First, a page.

What Just Isn’t So

fThings weren’t always this way. There’s the curious case of George Aiken – one of those old-school “progressive” Republicans of the Teddy Roosevelt sort. Aiken arrived in the Senate in early 1941 and did turn out to be a bit iconoclastic. Toward the end of his Senate career he was all for food stamps and taking care of the poor, and he was big on the environment long before Nixon suggested the Environmental Protection Agency – he had been president of the Vermont Horticultural Society after all – and he was big on infrastructure spending before Eisenhower came up with the Interstate Highway System. There’s nothing wrong with spending money to make things better. There’s nothing wrong with adding a bit to the deficit to make things better.

Maybe he wasn’t a Republican. Aiken had been elected as speaker of the Vermont House in 1933 – over the opposition of the Republican establishment at the time. He then passed the Poor Debtor Law to protect people who could not pay back the big banks during the Great Depression, further infuriating the Republican establishment. He’d say he was a pragmatist, but he was still a damned good Republican. He was conservative in the old-fashioned sense of that word. Be careful and cautious, taking small steps, but also do what’s necessary for the greatest good, for everyone, even the poor folks. The whole Ayn Rand concept of there being only Makers and Takers in this dog-eat-dog world would have puzzled him.

Admittedly the guy is obscure. The only thing anyone remembers him for was what he said about the Vietnam War in 1966 – maybe we should just declare victory and head on home. He explained that “the United States could well declare unilaterally” that “we have ‘won’ in the sense that our armed forces are in control of most of the field and no potential enemy is in a position to establish its authority over South Vietnam.”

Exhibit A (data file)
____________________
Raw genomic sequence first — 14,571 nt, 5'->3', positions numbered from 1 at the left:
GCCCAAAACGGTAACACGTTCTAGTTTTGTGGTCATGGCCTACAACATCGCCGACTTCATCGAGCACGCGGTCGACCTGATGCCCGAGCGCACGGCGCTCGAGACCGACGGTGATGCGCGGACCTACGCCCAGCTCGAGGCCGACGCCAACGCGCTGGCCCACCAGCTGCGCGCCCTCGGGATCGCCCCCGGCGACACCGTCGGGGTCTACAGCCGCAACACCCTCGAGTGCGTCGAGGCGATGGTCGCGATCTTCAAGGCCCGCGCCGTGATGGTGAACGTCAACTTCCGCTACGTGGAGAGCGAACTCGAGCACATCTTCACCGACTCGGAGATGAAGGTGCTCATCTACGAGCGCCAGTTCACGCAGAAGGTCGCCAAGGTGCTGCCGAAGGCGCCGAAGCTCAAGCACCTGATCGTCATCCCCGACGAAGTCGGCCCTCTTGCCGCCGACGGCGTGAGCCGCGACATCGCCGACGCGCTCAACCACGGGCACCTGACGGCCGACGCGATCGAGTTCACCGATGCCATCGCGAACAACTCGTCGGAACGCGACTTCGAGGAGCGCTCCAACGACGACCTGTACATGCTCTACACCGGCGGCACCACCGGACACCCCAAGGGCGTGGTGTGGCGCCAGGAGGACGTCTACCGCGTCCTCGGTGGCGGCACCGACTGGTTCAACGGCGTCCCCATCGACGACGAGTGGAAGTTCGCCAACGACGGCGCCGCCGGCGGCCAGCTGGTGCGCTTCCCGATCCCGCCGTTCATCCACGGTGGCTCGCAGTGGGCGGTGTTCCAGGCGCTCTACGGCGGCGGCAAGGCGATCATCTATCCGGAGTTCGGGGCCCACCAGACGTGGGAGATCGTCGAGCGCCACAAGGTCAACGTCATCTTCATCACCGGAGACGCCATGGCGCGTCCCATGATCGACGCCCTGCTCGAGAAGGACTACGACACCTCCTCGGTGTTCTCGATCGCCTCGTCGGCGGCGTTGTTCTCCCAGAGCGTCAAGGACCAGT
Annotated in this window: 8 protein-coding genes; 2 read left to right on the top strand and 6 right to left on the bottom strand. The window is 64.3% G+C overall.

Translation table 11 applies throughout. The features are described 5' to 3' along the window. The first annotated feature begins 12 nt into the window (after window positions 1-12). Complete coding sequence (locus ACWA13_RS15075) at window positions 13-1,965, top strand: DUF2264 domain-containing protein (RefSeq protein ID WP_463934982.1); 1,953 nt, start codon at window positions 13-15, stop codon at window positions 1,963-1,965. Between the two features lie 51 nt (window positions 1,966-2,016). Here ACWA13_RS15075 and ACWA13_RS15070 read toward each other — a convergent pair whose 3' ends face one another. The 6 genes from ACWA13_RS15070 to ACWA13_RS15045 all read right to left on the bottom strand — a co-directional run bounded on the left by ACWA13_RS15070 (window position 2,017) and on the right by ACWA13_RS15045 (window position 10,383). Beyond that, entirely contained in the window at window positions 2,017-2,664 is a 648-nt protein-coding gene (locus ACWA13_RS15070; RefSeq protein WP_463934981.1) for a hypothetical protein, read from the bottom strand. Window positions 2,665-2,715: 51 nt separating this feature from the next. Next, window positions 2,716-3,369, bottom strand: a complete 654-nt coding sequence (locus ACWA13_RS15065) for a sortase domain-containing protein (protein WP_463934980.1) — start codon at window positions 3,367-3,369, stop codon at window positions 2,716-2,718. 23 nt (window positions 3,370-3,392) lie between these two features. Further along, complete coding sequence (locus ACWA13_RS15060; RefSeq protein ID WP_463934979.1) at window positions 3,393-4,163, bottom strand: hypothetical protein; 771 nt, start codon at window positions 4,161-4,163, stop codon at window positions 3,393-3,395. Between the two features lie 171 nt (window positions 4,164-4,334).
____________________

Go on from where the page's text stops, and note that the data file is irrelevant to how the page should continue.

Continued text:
What more do you want? And that wasn’t copping-out either. This was sensible and pragmatic, because such a declaration “would herald the resumption of political warfare as the dominant theme in Vietnam.”

That would change everything. People would shout at each other, not shoot each other. Isn’t that more sensible? There’s no need for any more to die, and he added this – “It may be a far-fetched proposal, but nothing else has worked.”

Everyone ignored him. It couldn’t be that simple. Sure, we could declare victory, but who would believe us? It’s foolish to say something is so when it just isn’t so. No one ever tried that again, until Donald Trump:

Obamacare is finished. It’s dead. It’s gone. You shouldn’t even mention it. It’s gone. There is no such thing as Obamacare anymore.